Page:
Published on June 22, 2021
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As a step ahead from our last blog on non-invasive blood glucose monitors, here are a few lines that describe another step towards freedom from the finger-prick tests for diabetes patients. We are referring to the continuous glucose monitoring systems that are particularly useful to check the glucose levels in patients on insulin treatment.
A system that continuously monitors the glucose levels and helps to make treatment decisions can be a boon to diabetes patients. Even better would be one that could be coupled with an automatic insulin device to deliver the required dose. The good news is that such devices are a reality!
The continuous glucose monitoring systems measure the glucose levels from the interstitial fluid, the fluid that surrounds the body cells, and not from the blood. A sensor is attached to the skin with an adhesive; its needle passes into the space just below the skin. The readings may be obtained through a dedicated reading device or an app on the smartphone.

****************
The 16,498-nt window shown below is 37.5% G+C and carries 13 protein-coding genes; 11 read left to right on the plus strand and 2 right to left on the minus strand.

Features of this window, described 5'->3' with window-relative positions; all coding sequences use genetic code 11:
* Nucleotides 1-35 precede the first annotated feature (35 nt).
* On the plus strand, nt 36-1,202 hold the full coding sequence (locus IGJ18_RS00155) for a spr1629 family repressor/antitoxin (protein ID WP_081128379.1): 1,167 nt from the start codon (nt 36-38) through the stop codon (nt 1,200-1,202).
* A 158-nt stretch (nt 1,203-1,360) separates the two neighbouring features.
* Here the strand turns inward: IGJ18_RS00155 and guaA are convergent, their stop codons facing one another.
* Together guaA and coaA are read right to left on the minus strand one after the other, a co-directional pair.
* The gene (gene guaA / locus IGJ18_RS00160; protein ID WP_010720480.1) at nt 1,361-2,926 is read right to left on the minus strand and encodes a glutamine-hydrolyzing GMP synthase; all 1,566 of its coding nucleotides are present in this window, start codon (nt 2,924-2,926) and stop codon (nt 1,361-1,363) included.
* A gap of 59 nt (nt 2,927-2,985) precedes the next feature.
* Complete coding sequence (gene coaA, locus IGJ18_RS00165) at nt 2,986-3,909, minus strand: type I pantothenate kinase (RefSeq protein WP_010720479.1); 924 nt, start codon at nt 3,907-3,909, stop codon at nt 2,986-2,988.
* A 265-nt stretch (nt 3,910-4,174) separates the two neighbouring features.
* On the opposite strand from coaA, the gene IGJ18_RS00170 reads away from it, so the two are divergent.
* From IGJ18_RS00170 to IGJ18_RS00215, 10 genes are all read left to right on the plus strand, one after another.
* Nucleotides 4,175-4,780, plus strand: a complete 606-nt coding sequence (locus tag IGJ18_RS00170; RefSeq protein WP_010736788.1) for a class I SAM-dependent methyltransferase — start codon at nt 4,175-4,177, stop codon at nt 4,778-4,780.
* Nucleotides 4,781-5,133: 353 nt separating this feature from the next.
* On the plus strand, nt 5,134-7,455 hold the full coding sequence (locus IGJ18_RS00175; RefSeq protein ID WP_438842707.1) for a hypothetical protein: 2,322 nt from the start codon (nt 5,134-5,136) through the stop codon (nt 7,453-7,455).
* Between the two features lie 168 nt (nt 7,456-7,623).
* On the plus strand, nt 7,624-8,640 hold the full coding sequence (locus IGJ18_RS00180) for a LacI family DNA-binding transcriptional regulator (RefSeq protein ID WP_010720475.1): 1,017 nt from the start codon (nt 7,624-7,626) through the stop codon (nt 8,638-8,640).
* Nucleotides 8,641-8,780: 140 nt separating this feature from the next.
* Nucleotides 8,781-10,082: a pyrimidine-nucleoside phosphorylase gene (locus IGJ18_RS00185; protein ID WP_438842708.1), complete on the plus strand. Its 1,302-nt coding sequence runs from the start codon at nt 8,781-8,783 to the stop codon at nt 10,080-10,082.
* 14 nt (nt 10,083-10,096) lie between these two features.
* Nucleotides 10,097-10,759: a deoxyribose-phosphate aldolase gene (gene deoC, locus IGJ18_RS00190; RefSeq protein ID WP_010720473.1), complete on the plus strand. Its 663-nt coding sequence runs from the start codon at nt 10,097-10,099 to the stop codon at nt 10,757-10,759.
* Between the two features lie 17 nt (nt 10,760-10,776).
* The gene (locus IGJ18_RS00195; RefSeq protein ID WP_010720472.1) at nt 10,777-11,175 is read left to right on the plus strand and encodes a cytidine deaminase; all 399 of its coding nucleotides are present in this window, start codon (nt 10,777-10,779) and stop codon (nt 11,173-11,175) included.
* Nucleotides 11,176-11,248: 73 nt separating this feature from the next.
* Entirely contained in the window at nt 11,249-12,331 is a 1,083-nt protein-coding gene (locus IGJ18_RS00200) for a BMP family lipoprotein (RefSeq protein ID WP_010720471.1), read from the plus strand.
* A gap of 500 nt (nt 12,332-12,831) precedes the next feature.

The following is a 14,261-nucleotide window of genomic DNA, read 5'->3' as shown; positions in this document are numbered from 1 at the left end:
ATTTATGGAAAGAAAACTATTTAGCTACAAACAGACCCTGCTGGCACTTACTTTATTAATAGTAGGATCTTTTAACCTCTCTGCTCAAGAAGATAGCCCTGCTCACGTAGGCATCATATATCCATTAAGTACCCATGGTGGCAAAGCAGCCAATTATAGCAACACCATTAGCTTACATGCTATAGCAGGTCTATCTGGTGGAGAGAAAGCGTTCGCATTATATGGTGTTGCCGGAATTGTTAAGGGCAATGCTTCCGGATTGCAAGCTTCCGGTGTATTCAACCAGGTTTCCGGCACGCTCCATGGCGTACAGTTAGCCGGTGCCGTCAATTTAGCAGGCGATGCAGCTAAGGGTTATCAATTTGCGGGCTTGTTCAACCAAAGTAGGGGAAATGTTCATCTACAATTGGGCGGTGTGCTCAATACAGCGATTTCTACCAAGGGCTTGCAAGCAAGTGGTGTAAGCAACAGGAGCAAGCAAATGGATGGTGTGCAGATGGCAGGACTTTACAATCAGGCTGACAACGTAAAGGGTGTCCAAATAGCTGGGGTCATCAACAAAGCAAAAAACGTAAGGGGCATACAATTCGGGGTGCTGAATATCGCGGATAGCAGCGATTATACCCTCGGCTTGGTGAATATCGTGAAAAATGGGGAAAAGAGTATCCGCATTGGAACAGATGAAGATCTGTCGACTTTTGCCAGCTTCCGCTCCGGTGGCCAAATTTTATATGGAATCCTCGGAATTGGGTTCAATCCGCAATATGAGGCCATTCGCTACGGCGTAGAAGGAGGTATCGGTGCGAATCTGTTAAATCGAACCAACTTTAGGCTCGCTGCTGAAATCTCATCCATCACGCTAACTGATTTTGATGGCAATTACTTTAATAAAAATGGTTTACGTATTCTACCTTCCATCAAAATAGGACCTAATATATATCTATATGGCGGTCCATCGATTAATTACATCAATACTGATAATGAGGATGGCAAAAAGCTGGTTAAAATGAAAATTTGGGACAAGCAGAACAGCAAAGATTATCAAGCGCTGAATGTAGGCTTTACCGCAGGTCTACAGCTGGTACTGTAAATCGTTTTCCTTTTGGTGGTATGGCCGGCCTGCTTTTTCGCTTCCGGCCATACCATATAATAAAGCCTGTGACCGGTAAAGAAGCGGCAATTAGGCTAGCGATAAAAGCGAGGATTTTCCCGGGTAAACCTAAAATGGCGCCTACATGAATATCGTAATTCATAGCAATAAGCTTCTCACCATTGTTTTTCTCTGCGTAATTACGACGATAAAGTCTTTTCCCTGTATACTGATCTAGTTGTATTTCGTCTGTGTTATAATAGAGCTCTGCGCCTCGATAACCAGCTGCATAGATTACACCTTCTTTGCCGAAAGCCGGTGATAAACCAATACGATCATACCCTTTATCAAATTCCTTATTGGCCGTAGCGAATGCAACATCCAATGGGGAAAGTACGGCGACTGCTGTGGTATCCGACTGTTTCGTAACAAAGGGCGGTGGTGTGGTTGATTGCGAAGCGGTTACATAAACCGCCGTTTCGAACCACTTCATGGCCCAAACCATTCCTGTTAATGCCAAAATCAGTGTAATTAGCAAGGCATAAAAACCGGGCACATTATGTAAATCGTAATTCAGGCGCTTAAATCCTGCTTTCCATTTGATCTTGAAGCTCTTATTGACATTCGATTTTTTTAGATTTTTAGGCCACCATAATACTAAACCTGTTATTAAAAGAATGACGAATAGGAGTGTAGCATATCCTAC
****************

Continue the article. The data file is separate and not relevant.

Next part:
The continuous glucose monitors currently available in the market are of different complexities. In case of the simpler ones, the sensors must be scanned repeatedly with the device to obtain the readings. Such devices may not be able to warn about changing glucose levels unless the scanning is done frequently. They could, however, avoid some of the daily finger-pricks, help the patient to monitor the glucose levels and adjust the lifestyle accordingly.
Some sensors are attached to transmitters that transmit the data wirelessly to the reading device. The reading device can be set to give alerts when the glucose levels are beyond the normal range. The reading device must be kept in the vicinity of the patient, but repeated scanning is not required.
Perhaps the most advanced systems are those that are integrated with insulin pumps. The glucose levels obtained by the system are transmitted to the insulin pump, which then delivers the insulin to control the glucose levels.
There are still some situations where the patient needs to reach out for the traditional glucometer to measure the blood glucose, for example, when the continuous glucose monitor shows normal readings but the patient experiences symptoms of high or low blood glucose levels. The cost of the devices and the sensors which require regular replacement may not be suitable for all the eligible patients, but such systems are a positive step towards a stress-free life for diabetes patients on insulin therapy!
Disclaimer: The information provided in this site is for informational purposes only. It is not intended to replace the advice of a doctor or healthcare professional, or the relationship that exists between a patient/site visitor and his/her existing physician. Always consult your doctor or other qualified healthcare provider for any medical condition, procedure, or treatment.